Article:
The Problem Chris Mendez knew he had to do something to fix his floundering dry-cleaning company, Clothes Dr. He opened his first store in 1995, and within seven years had three storefronts and his own dry-cleaning plant. But as the company grew, Mendez lost control. He didn't know how to manage a large number of employees and found himself running from store to store when workers failed to show up for work. Nonetheless, in early 2003, he bought another three storefronts for $400,000. It was too much to manage; that year, he lost $130,000 on revenue of $1.2 million. Mendez mortgaged his house and became so stressed he couldn't sleep. Finally, in 2005, he made a bold decision: He would close his retail stores, invest in a Web-based tracking system, and promote his company online. Instead of the expensive storefronts, he would run a pickup-and-delivery service. He bought software customized for dry cleaners and a new truck, and he launched a branding campaign. By January 2006, the Clothes Dr. website was up, and he had closed three stores and purchased another vehicle. He reduced his employees from 21 to 18, started paying his drivers on commission, and turned a modest profit.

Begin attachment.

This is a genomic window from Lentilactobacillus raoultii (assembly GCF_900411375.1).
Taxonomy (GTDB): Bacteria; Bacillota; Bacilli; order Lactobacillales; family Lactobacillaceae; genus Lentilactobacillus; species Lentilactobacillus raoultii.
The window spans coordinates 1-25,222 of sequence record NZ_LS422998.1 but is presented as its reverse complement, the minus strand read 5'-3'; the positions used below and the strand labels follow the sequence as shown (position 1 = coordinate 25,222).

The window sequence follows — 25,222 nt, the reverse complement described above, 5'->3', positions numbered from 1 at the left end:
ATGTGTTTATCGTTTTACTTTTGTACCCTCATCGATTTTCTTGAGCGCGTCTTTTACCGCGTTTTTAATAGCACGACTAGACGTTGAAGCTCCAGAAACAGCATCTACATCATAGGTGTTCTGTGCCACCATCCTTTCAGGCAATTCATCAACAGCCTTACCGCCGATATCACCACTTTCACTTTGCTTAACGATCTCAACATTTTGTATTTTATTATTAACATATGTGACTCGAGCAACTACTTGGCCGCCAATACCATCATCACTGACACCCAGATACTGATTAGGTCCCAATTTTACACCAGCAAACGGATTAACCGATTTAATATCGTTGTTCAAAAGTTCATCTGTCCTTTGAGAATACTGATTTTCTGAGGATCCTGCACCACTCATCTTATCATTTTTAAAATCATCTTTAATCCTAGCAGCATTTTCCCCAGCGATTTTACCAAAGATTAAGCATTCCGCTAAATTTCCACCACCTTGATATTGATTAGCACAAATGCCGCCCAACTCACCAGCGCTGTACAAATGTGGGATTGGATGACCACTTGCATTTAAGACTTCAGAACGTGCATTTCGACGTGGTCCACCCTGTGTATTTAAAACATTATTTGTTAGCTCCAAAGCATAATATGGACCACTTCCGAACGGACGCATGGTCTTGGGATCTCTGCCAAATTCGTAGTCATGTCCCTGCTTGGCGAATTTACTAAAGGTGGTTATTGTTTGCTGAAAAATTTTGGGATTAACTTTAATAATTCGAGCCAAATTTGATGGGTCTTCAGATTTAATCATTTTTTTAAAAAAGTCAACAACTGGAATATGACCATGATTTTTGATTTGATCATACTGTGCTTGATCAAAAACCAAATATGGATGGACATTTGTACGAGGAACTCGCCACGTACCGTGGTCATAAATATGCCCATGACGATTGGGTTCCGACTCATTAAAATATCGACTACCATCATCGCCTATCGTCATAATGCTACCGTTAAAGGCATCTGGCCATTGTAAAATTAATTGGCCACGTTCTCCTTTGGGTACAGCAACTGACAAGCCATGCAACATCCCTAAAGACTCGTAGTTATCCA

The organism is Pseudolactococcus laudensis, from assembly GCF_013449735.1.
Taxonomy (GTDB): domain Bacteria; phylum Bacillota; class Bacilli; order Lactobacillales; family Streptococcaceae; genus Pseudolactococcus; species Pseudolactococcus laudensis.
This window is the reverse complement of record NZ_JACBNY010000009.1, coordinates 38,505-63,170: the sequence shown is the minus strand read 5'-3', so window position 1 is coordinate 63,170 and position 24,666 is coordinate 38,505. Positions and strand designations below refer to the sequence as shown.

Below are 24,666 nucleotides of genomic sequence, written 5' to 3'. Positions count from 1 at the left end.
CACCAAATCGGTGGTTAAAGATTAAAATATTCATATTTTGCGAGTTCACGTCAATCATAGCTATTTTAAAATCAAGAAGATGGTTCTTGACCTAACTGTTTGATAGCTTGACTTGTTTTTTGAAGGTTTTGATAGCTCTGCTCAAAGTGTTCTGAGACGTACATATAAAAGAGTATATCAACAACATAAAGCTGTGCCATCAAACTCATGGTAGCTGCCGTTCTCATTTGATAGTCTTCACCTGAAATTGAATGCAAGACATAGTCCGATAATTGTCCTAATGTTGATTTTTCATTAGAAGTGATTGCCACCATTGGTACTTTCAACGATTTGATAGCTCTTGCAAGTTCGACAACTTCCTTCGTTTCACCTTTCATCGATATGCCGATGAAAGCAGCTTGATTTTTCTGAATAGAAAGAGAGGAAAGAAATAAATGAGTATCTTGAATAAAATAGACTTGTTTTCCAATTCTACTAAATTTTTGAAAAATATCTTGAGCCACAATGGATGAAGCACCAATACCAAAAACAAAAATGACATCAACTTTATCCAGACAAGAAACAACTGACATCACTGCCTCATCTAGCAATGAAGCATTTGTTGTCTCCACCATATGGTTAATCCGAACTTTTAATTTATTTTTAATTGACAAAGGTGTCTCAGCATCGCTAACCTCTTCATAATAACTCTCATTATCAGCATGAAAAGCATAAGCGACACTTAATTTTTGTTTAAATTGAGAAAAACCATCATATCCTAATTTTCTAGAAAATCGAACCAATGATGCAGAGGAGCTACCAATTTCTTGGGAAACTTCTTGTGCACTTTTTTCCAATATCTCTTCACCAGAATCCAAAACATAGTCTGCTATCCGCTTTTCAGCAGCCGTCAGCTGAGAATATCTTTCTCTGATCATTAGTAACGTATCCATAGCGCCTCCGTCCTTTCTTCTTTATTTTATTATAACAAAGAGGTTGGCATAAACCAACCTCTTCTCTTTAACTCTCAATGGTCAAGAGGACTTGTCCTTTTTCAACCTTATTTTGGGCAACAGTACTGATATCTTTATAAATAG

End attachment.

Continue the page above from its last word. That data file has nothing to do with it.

What the Experts Said "You don't build up a route on the Web; you do it by knocking on doors," said Sid Tuchman, former CEO of Tuchman Cleaners, who advised Mendez to invest in hiring smart salespeople. Nora Nealis, executive director of the National Cleaners Association in New York City, said investing in new technology was not enough; Mendez would have to train his employees to help build the brand. And Jim McCann, CEO of 1-800-Flowers, encouraged Mendez to add cleaning services or products to make his stops more profitable.

What's Happened Since "My accountant is proud I'm not losing $130,000 a year," Mendez says. In 2007, he finished the year with $840,000 in revenue and turned a profit. Sales at the stores were stagnant, but delivery revenue was up 40 percent. He now has three vehicles and two stores, with one 1,400-square-foot production center that services them. Mendez says the 18 employees are "the best crew I've ever had."

What's Next Mendez and his father, who has run a dry-cleaning business for years, are combining businesses and have just found financing for a $2 million, 8,300-square-foot plant, which will include a storefront, cleaning facilities, and a drive-through operation. Eventually, Mendez wants to sell Clothes Dr. franchises.